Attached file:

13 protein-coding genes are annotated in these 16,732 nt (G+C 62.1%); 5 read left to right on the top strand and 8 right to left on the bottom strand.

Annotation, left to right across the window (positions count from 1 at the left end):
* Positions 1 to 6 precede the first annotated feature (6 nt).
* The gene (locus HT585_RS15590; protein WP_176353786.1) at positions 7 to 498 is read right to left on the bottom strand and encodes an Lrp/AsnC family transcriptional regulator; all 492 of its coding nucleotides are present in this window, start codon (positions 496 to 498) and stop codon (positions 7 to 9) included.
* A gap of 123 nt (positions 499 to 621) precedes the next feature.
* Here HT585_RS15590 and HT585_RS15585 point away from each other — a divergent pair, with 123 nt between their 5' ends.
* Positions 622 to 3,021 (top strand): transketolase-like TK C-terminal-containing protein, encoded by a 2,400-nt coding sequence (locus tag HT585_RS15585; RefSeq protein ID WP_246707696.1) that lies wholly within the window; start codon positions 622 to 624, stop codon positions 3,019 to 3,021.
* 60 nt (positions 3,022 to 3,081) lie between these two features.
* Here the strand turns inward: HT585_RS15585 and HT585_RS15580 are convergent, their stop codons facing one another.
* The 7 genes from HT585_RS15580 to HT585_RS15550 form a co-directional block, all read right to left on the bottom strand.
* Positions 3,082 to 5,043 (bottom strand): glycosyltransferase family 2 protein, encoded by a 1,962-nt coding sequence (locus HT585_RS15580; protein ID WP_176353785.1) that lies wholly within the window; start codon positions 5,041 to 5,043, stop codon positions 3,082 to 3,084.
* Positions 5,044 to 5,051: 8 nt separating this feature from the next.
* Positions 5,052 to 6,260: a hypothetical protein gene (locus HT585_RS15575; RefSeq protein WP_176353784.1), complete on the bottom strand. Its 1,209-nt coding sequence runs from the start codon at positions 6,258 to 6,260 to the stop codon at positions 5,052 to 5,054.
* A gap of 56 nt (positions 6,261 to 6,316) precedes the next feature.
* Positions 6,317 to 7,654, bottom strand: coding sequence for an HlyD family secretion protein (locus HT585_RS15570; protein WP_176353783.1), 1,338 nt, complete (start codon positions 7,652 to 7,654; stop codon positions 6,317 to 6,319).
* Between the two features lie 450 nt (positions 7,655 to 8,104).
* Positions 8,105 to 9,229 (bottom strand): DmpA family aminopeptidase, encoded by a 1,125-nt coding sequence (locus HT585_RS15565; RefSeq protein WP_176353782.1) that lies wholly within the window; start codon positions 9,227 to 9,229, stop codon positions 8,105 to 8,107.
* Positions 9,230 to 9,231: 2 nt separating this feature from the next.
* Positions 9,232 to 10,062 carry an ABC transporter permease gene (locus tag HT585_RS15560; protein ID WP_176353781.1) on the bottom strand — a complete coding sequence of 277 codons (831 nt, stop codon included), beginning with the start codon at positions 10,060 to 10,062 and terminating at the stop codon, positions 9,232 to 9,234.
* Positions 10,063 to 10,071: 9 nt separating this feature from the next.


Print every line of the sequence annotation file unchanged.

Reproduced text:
13 protein-coding genes are annotated in these 16,732 nt (G+C 62.1%); 5 read left to right on the top strand and 8 right to left on the bottom strand.

Annotation, left to right across the window (positions count from 1 at the left end):
* Positions 1 to 6 precede the first annotated feature (6 nt).
* The gene (locus HT585_RS15590; protein WP_176353786.1) at positions 7 to 498 is read right to left on the bottom strand and encodes an Lrp/AsnC family transcriptional regulator; all 492 of its coding nucleotides are present in this window, start codon (positions 496 to 498) and stop codon (positions 7 to 9) included.
* A gap of 123 nt (positions 499 to 621) precedes the next feature.
* Here HT585_RS15590 and HT585_RS15585 point away from each other — a divergent pair, with 123 nt between their 5' ends.
* Positions 622 to 3,021 (top strand): transketolase-like TK C-terminal-containing protein, encoded by a 2,400-nt coding sequence (locus tag HT585_RS15585; RefSeq protein ID WP_246707696.1) that lies wholly within the window; start codon positions 622 to 624, stop codon positions 3,019 to 3,021.
* 60 nt (positions 3,022 to 3,081) lie between these two features.
* Here the strand turns inward: HT585_RS15585 and HT585_RS15580 are convergent, their stop codons facing one another.
* The 7 genes from HT585_RS15580 to HT585_RS15550 form a co-directional block, all read right to left on the bottom strand.
* Positions 3,082 to 5,043 (bottom strand): glycosyltransferase family 2 protein, encoded by a 1,962-nt coding sequence (locus HT585_RS15580; protein ID WP_176353785.1) that lies wholly within the window; start codon positions 5,041 to 5,043, stop codon positions 3,082 to 3,084.
* Positions 5,044 to 5,051: 8 nt separating this feature from the next.
* Positions 5,052 to 6,260: a hypothetical protein gene (locus HT585_RS15575; RefSeq protein WP_176353784.1), complete on the bottom strand. Its 1,209-nt coding sequence runs from the start codon at positions 6,258 to 6,260 to the stop codon at positions 5,052 to 5,054.
* A gap of 56 nt (positions 6,261 to 6,316) precedes the next feature.
* Positions 6,317 to 7,654, bottom strand: coding sequence for an HlyD family secretion protein (locus HT585_RS15570; protein WP_176353783.1), 1,338 nt, complete (start codon positions 7,652 to 7,654; stop codon positions 6,317 to 6,319).
* Between the two features lie 450 nt (positions 7,655 to 8,104).
* Positions 8,105 to 9,229 (bottom strand): DmpA family aminopeptidase, encoded by a 1,125-nt coding sequence (locus HT585_RS15565; RefSeq protein WP_176353782.1) that lies wholly within the window; start codon positions 9,227 to 9,229, stop codon positions 8,105 to 8,107.
* Positions 9,230 to 9,231: 2 nt separating this feature from the next.
* Positions 9,232 to 10,062 carry an ABC transporter permease gene (locus tag HT585_RS15560; protein ID WP_176353781.1) on the bottom strand — a complete coding sequence of 277 codons (831 nt, stop codon included), beginning with the start codon at positions 10,060 to 10,062 and terminating at the stop codon, positions 9,232 to 9,234.
* Positions 10,063 to 10,071: 9 nt separating this feature from the next.